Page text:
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geth 1.5 is way faster but there are problems to keep connections with peers. When there is a high latency, it removes agressively the peer connection. I use the patch 2630 from Péter Szilágyi in the 1.5 version. geth 1.4.4 benchmarks done on OS X with 37320qm 16Go ram 1To SSD with geth 1.4.4 (stable): ...


7

We just received ours ... 42m/h atm @ 370w ... mainly due to the 16.5.3 driver ...


5

No benchmark looks to be available and i think it's due to the fact that this card looks to be very expensive and quantity is limited. However, the pro duo seems to be a radeon fury x2. So you can imagine that, as fury x looks to be around 30MH/s, this card would be 60MH/s. However for the same hashrate you can use 3 radeon r9 290 with some oc and it will ...


5

The simplest would be to try it your own. use new Date().getTime() The getTime() method returns the number of milliseconds since midnight of January 1, 1970. Example: First unlock your account: personal.unlockAccount(sender, password, time); then execute: var start = new Date().getTime(); var amount = 1; var sender = personal.listAccounts[0] var ...


4

I can't speak to the others as I work on Quorum, but there are a few good sources that our team uses and references. Here is performance evaluation done by an external team with published method and results: https://arxiv.org/abs/1809.03421 Here is one of the tools we use that tries to standardize a way to submit and measure txn throughput in ethereum like ...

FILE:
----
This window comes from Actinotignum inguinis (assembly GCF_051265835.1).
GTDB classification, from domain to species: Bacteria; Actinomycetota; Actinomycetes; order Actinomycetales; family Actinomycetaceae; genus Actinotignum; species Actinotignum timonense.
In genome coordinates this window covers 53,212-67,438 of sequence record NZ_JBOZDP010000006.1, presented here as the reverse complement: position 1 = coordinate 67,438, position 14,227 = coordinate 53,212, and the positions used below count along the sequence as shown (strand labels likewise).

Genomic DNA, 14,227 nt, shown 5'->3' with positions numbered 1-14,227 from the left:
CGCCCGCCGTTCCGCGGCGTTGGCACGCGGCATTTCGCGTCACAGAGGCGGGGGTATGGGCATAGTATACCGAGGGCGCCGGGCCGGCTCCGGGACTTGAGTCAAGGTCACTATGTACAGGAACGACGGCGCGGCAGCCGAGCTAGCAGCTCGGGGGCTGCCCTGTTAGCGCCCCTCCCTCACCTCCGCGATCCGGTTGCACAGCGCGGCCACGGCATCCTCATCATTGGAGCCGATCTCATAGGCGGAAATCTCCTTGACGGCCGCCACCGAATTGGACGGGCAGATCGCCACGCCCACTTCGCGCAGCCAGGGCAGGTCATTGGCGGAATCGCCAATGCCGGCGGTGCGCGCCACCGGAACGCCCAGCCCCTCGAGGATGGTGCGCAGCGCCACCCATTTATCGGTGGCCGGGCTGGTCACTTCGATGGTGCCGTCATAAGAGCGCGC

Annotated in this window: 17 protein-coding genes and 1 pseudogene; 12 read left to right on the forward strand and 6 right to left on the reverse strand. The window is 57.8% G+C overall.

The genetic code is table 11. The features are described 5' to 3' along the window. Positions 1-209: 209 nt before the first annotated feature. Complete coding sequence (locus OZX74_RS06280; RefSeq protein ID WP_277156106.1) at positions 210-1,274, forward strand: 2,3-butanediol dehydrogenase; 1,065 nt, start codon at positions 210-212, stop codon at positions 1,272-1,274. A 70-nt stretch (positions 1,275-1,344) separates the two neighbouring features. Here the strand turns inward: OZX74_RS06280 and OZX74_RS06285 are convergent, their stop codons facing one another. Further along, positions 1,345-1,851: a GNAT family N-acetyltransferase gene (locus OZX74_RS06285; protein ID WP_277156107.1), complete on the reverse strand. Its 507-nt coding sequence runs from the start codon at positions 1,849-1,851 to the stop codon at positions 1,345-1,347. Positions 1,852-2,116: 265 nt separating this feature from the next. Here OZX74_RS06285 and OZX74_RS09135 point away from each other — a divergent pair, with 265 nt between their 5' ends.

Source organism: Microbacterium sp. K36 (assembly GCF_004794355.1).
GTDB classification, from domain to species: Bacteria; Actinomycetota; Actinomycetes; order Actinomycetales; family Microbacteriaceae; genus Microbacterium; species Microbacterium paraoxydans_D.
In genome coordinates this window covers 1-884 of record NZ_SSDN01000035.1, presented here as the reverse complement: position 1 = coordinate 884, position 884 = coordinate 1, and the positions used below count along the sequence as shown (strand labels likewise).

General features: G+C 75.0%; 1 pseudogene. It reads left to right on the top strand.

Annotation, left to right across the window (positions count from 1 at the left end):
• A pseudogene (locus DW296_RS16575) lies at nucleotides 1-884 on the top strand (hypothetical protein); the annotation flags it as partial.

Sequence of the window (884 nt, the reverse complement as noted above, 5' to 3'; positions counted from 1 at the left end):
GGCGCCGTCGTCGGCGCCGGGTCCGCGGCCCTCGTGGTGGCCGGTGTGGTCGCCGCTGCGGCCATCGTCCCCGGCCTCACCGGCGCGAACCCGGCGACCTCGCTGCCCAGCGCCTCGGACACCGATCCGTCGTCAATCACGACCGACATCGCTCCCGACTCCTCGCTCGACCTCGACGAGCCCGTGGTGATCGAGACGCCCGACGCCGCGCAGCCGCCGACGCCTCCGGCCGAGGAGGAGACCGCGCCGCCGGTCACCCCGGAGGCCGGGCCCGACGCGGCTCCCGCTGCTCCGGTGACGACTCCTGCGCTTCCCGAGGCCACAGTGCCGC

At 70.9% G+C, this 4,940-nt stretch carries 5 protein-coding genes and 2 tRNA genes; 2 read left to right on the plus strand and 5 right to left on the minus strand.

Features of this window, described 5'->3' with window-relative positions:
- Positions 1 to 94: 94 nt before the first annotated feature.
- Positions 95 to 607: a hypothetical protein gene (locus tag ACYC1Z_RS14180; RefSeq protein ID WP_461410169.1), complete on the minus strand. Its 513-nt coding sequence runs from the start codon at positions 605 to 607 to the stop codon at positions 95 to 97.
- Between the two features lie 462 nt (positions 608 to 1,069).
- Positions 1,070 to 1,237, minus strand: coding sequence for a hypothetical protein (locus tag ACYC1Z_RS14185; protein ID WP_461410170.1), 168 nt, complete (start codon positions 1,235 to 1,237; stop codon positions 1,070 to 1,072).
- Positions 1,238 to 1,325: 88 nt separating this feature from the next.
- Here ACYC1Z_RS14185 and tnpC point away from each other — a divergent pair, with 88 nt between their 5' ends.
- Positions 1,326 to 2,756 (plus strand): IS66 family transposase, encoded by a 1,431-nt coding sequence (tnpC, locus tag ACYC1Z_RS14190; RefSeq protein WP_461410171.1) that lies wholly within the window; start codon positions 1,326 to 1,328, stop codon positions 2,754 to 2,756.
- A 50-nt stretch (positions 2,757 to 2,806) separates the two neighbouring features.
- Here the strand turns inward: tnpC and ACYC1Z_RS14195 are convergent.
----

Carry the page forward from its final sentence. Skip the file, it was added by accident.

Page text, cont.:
2

I did a few bench by myself and found as well that there is no significant impact of --jitvm. And I agree that geth 1.5.0 with patch is way faster.:) Note: the 1.4.6 version has these patchs and synchronize quickly


2

I faced a similar problem a while ago, there was a bottleneck on the time it took transactions to reach the mempool, this was due to the way I was sending them and the fact that they were being signed at node level. That added a pretty big overhead. The solution I found is to replicate a more real environment. Sign all transactions locally (pre-signed them)...


2

I would suggest this. Smart contract execution on EVM is effectively same as code execution on any (virtual) machine For each transaction, you can trace what "CPU" instructions were executed You can assign a cost for each instructions If you want to do this in advanced way, you can for example use Intel performance tuning suites and a doctored Go Ethereum/...


1

Chainhammer is likely the tool you should use: https://gitlab.com/electronDLT/chainhammer


1

For Geth v1.9.0, look here for some new details on sync time. Describes all three modes and times including some changes that one should know about. https://blog.ethereum.org/2019/07/10/geth-v1-9-0/ As of Aug 2, 2019 the size on disk for me was 356 GB and state entries went to 370 million. Takes a couple of days to sync with a ssd drive. Be patient. ...


1

First the Ethereum blockchain is growing and growing at a faster pace. It would possibly reach 40Gb in no time. Thus allocating 1GB cache (cache--1024) is still not enough, but the syncing will go on, the time to sync depends on the following factors: 1. Connectivity 2. Power supply 3. Device specifications, Normally you need at least a 2Gb RAM, 256 Gb ...


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